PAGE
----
Well, maybe not everyone. Some people. A few. Enough, anyway. If enough people were superheroes, we would get used to it in the end: the runaway trains stopping at cliff edges, children plucked from the windows of burning buildings.

There would come a moment at the start of every drama when we expected it. As the car skidded out of control we would scan the high-rise windows for a caped figure. We would side-eye mums with prams, pizza boys on mopeds, to see who revealed themselves first. At the corner of every street there would be an alarm to summon them. Press the glass for a shrill damsel’s scream.

There would be a new column in the Sunday Times each week – a list of mundane rescues, a roll call of saved lives. Nobody would read it. Teenagers would roll their eyes at Mum’s freakish strength, Dad’s totally lame freeze-ray fingers. Everything would be epic; nothing would be cool.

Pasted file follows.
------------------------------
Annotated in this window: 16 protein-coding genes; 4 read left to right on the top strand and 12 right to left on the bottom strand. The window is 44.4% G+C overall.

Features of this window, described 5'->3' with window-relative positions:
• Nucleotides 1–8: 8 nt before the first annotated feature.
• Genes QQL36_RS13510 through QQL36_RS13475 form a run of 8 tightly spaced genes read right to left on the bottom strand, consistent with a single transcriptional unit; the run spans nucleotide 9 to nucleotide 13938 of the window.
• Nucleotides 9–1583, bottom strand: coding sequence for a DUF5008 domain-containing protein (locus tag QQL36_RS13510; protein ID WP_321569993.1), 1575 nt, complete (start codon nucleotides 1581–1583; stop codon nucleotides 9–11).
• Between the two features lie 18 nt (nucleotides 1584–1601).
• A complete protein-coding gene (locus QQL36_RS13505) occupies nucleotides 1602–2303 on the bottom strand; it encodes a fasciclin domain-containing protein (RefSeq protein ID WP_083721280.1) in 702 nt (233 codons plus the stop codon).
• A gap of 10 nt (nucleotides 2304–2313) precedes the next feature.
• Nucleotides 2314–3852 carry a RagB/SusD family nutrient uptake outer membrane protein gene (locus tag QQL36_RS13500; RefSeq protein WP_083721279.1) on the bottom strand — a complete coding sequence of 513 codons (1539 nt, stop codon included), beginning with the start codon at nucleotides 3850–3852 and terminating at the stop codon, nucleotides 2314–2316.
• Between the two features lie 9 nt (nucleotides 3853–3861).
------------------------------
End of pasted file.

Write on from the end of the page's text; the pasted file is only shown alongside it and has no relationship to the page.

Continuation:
On days like this, there would be no needles or grainy ultrasound images.No chats about Time Remaining. Your doctor would stride to your bedside with a laugh. Sorry I’m late – woman tied to the tracks outside Waterloo. All fine now. He would lower his glasses, green x-ray beams sweeping your body. Ah yes, I see the problem.

It wouldn’t be easy – nothing about this is easy. He would place his hands on you, tendons straining, eyes popping as he hunted them down. Every lump.Every rogue cell. But just when our hero looked set for defeat, he would fall back with ragged breath. All gone, he’d say. You’re free to go.

If everyone was a superhero we’d no longer be plummeting, free-falling through time. We would jump hand-in-hand from the hospital roof, capes billowing.

And we would fly.

About the Author

Chloe Banks is a teller of tales: some short, some long and some prize-winning. Her novel, The Art of Letting Go, was published by Thistle Publishing in 2014 and her novella, At the Bottom of the Stairs, will be published by Reflex Press in 2022. She is currently working on her first play scripts as well as continuing to dabble in flash fiction. Chloe lives on the edge of Dartmoor with her husband and two young sons. When not taming words or children, she likes to take long walks, eat chocolate and look at pretty graphs. @ChloeTellsTales